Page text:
This article stems from my recent observations, findings and experiences that I wanted to share as such and less as thought provoking reflections (as if there should be a distinction between the two).
In theory we know that each one of us is special, who consists of combinations of different genes, thoughts, emotions, behaviours, experiences etc. In practice, however, we tend to put people into categories, to say such a group behaves in a certain way and another group in a different way; to a certain extent it has proved useful, in order to somehow understand people and the world. Moreover, it has been useful in science to understand that what happens in one's body occurs in others' too, so the impact of a particular surgery will be the same in more than one patient. But maybe the result will not be the same.
Based on my experience in learning about mental health drugs, while common effects are observed, the overall effects vary from person to person. So no matter how much we try to simulate an average person, he will always be relative and escape the absolute definition.
When we say that each one of us is special and unique means that each person exists or experiences something completely unique at any given moment in terms of kind, quality and intensity that cannot be compared to anything else that ever existed or will ever be again. There will clearly be similarities with other experiences, but two occurrences, for example, of the same surgery can never be identified as the same.
Staying with such a realisation everyone will have their own thoughts, senses, worries, reflections etc. By staying with this thought we may realise a great deal about our lives, e.g. how worthy we all are as a mixture of matter, energy, life, God, how reasonable it is to feel alone when others do not exactly understand us or how much we need to explain our experience for someone else to understand us.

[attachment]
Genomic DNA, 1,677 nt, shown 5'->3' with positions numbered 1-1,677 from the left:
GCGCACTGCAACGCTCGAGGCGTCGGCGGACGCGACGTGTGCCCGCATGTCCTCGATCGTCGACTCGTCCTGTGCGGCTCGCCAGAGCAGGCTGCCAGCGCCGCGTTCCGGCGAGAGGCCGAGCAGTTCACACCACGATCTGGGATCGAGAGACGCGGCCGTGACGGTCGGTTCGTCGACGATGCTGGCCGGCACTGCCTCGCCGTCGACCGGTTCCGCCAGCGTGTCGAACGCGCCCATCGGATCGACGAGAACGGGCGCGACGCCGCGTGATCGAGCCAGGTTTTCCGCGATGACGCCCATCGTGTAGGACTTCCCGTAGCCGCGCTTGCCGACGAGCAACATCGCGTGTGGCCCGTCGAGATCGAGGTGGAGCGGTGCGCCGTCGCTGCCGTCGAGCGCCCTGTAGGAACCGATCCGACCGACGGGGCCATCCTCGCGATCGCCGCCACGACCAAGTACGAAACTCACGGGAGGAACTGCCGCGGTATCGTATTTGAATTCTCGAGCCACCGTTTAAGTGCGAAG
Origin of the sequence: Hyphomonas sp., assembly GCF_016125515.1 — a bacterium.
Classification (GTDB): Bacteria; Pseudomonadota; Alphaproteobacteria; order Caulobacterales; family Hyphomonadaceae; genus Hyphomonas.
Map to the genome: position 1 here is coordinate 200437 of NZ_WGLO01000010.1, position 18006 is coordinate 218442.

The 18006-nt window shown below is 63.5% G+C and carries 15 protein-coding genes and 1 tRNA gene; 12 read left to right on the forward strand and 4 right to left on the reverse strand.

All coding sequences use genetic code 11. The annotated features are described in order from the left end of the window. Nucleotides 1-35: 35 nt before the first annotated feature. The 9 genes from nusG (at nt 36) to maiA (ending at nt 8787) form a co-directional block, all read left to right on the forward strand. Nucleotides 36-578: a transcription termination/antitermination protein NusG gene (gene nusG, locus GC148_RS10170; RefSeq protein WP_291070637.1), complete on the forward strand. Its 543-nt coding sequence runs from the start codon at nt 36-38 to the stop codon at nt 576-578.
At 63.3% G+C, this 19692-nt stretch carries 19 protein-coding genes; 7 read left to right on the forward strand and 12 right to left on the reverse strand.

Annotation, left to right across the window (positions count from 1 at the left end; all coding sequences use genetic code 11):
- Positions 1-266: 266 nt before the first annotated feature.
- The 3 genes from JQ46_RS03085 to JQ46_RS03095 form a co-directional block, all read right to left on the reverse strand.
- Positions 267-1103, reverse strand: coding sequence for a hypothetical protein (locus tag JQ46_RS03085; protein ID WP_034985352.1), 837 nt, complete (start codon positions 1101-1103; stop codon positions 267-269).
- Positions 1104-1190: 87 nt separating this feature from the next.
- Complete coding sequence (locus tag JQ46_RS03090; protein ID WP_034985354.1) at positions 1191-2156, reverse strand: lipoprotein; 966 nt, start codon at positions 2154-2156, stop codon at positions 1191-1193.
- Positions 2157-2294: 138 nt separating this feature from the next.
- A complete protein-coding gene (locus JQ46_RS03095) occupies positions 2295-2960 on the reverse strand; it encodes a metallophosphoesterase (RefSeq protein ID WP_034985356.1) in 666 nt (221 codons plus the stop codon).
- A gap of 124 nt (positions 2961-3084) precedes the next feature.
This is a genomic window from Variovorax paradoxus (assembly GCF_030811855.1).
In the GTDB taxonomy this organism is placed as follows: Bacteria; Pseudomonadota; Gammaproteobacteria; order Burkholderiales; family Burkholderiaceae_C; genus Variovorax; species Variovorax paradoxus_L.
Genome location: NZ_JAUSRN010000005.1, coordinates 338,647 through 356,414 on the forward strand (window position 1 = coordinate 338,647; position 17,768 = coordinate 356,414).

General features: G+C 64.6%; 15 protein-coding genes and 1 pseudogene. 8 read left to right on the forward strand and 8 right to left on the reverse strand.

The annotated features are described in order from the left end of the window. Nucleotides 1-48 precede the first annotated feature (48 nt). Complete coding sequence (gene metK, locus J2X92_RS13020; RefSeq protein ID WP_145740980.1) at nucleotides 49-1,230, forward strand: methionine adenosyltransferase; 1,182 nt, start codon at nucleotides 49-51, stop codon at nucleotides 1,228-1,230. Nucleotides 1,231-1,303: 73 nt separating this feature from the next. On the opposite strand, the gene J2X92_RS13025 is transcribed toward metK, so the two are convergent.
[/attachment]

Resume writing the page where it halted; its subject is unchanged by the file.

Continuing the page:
I personally do not think it is one of the easy discoveries that someone can make and assimilate, but it is still purely personal.
Many times writing these articles and indirectly describing something I have experienced myself or noticed or want to express, I realise that other people may have experienced or noticed the same, opposites or different things.
So I often wonder how much we actually allow ourselves to hear something outside of ourselves and how much we think we know or understand others. If, for example, while listening to someone describing one of their experiences, it reminds us of a similar experience then it is highly probable that we will not hear that piece of information shared by the other that will not be in line with our own respective experience.
What ςe know of ourselves (as research from the field of consciousness informs us) derives from our memories, as our present moment is a continuous invention of ourselves.
Obviously speaking from a specific position and experience that of a psychotherapist (and of a person with the interest and temperament to become one ), I frequently have the honour of being a witness and a participant in the hidden and profound worlds of people. Of the things they fear, those that they have never been revealed before, those that were never recognised as desires, meanings and dreams, those who seek to be resolved by the entanglement that have been wrapped around over the years.
Every time I am amazed at the uniqueness with which life is expressed through each person.
When a person simply narrates, describes, expresses, communicates with sincerity and truth the complexity of all that she feels, experiences, thinks, lives there there is no ugliness but only beauty and art, there is no judgement of good and evil but only love, there is no right and wrong but only understanding.
It's like someone is watching a rainbow and consciously trying to forget that it's not related to the rain that just preceded it.
How one becomes aware, connected and manages the uniqueness of himself and others, is yet another personal question...